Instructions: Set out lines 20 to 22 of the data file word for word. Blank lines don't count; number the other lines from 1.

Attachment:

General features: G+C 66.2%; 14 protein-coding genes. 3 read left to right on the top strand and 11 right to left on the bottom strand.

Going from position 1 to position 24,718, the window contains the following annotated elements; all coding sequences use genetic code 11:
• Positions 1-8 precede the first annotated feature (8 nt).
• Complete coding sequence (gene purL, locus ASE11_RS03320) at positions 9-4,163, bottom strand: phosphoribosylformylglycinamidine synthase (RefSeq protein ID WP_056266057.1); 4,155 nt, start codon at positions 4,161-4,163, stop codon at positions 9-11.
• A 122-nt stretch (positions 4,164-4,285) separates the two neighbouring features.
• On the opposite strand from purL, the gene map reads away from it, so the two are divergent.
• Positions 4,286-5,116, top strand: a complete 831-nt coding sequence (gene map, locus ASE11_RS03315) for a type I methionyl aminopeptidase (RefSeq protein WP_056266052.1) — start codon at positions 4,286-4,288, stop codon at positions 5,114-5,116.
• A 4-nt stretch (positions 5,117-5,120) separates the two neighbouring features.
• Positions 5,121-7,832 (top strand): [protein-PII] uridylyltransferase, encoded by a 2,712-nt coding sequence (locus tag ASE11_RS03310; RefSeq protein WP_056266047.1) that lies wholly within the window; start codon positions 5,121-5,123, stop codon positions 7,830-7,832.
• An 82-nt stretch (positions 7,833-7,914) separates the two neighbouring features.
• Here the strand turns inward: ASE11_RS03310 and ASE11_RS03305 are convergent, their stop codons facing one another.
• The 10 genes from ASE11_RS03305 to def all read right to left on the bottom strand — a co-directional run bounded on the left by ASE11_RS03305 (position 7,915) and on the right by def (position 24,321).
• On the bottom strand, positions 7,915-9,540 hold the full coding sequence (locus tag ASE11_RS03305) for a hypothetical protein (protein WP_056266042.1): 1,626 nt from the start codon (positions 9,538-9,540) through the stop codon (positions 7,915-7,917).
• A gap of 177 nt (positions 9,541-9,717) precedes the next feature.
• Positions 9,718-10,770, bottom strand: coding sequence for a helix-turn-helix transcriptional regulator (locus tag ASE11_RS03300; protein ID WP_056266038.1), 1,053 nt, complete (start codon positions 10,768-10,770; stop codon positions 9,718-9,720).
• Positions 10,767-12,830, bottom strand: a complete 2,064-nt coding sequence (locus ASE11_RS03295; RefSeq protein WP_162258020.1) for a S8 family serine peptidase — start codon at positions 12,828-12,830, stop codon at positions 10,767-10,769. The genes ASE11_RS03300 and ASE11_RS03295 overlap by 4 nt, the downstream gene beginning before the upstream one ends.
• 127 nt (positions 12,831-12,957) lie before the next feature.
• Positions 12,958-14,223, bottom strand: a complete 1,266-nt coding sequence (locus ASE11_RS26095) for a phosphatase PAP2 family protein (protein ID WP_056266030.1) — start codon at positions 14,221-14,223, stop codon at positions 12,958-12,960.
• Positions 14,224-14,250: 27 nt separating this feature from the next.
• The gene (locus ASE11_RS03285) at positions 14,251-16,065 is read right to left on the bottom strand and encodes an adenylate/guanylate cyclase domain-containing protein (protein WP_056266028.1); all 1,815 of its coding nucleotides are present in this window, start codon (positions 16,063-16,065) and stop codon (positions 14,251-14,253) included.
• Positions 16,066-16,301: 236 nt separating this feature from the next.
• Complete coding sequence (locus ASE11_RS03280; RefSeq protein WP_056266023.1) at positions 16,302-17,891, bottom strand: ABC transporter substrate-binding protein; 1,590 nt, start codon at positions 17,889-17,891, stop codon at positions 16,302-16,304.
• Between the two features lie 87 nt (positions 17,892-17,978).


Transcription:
• The gene (locus ASE11_RS03285) at positions 14,251-16,065 is read right to left on the bottom strand and encodes an adenylate/guanylate cyclase domain-containing protein (protein WP_056266028.1); all 1,815 of its coding nucleotides are present in this window, start codon (positions 16,063-16,065) and stop codon (positions 14,251-14,253) included.
• Positions 16,066-16,301: 236 nt separating this feature from the next.
• Complete coding sequence (locus ASE11_RS03280; RefSeq protein WP_056266023.1) at positions 16,302-17,891, bottom strand: ABC transporter substrate-binding protein; 1,590 nt, start codon at positions 17,889-17,891, stop codon at positions 16,302-16,304.